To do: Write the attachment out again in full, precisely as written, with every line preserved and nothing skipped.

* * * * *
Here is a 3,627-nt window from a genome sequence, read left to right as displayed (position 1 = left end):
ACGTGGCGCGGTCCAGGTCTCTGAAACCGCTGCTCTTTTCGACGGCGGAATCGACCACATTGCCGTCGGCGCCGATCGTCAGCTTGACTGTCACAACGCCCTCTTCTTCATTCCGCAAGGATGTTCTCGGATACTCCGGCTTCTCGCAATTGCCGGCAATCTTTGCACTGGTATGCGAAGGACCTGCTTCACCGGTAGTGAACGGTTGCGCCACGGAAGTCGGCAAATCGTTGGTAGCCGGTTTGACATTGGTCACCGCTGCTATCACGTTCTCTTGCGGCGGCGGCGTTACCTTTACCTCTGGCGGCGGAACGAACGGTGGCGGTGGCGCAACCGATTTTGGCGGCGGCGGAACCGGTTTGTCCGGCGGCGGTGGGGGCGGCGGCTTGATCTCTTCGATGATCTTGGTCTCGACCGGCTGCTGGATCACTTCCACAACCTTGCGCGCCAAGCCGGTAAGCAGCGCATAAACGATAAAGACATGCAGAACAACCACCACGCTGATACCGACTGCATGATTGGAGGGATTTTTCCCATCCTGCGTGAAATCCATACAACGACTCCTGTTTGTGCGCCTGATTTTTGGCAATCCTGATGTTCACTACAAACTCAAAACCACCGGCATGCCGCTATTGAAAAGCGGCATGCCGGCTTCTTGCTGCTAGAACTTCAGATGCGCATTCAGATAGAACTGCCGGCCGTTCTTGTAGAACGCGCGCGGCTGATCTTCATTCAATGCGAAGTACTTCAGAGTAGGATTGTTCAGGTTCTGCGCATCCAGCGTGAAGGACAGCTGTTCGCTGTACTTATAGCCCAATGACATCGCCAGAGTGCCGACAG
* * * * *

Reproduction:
Here is a 3,627-nt window from a genome sequence, read left to right as displayed (position 1 = left end):
ACGTGGCGCGGTCCAGGTCTCTGAAACCGCTGCTCTTTTCGACGGCGGAATCGACCACATTGCCGTCGGCGCCGATCGTCAGCTTGACTGTCACAACGCCCTCTTCTTCATTCCGCAAGGATGTTCTCGGATACTCCGGCTTCTCGCAATTGCCGGCAATCTTTGCACTGGTATGCGAAGGACCTGCTTCACCGGTAGTGAACGGTTGCGCCACGGAAGTCGGCAAATCGTTGGTAGCCGGTTTGACATTGGTCACCGCTGCTATCACGTTCTCTTGCGGCGGCGGCGTTACCTTTACCTCTGGCGGCGGAACGAACGGTGGCGGTGGCGCAACCGATTTTGGCGGCGGCGGAACCGGTTTGTCCGGCGGCGGTGGGGGCGGCGGCTTGATCTCTTCGATGATCTTGGTCTCGACCGGCTGCTGGATCACTTCCACAACCTTGCGCGCCAAGCCGGTAAGCAGCGCATAAACGATAAAGACATGCAGAACAACCACCACGCTGATACCGACTGCATGATTGGAGGGATTTTTCCCATCCTGCGTGAAATCCATACAACGACTCCTGTTTGTGCGCCTGATTTTTGGCAATCCTGATGTTCACTACAAACTCAAAACCACCGGCATGCCGCTATTGAAAAGCGGCATGCCGGCTTCTTGCTGCTAGAACTTCAGATGCGCATTCAGATAGAACTGCCGGCCGTTCTTGTAGAACGCGCGCGGCTGATCTTCATTCAATGCGAAGTACTTCAGAGTAGGATTGTTCAGGTTCTGCGCATCCAGCGTGAAGGACAGCTGTTCGCTGTACTTATAGCCCAATGACATCGCCAGAGTGCCGACAG